“Leave No Trace” director Debra Granik is always “curious about … ordinary people in our country who live against the grain,” she tells Gold Derby, so the Oscar-nominated filmmaker was drawn immediately to Peter Rock‘s book “My Abandonment,” which focuses on an Army vet (Ben Foster) raising his daughter (Thomasin McKenzie) in the woods of Portland, OR.
“It starts with a mystery about why a family is living undetected in a municipal park and how they managed to do that,” she adds. In approaching that mystery, Granik hoped to discover “the why and how.” Watch our exclusive video interview above.
“He was living in a way that he could function pretty highly,” she explains about her central character’s struggle with PTSD. “I felt like he was in a hurry, almost, to teach everything that he could teach to his daughter, everything that he had that was worthy and rich and good.” The director had spent time with veterans while shooting her documentary “Stray Dog” (2014), which gave her “a three-year dialogue” from which she could craft Foster‘s character. “I understood a huge amount from traveling with them because they did have stories to tell.”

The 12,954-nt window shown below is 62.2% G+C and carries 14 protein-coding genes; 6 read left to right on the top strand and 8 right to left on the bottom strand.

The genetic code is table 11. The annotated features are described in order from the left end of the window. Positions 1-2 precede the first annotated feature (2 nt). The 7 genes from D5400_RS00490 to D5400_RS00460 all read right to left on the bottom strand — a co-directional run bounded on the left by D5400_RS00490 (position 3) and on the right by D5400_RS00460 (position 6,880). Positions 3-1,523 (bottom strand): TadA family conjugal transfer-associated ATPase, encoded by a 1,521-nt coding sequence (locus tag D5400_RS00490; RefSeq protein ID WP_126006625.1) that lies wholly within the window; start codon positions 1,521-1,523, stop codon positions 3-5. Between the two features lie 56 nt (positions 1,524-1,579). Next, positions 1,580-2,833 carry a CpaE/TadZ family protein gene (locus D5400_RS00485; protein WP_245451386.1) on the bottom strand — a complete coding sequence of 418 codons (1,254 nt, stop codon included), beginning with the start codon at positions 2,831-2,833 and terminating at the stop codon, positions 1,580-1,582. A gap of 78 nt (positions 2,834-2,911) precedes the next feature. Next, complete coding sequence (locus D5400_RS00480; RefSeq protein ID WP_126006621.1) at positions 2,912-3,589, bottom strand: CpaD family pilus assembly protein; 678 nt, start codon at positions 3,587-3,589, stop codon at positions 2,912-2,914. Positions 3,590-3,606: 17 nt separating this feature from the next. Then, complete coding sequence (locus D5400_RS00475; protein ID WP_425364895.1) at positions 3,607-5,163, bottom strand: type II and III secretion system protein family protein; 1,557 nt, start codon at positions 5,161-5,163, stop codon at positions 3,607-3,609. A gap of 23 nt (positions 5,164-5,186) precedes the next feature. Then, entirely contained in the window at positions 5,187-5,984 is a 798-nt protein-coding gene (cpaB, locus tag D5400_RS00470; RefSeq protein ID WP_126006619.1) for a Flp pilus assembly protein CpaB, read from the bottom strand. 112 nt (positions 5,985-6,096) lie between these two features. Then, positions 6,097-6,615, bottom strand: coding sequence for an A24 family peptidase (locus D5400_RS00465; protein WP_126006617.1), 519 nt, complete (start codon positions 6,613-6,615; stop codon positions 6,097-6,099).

Granik’s last scripted film, “Winter’s Bone” (2010), earned her an Oscar nomination for Best Adapted Screenplay with co-writer Anne Rosellini, and it also contended for Best Picture. The film additionally brought Granik Independent Spirit Award bids for writing and directing. She also contended at the Spirits for her feature debut, “Down to the Bone” (John Cassavetes Award in 2004), and “Stray Dog” (Best Documentary in 2014).
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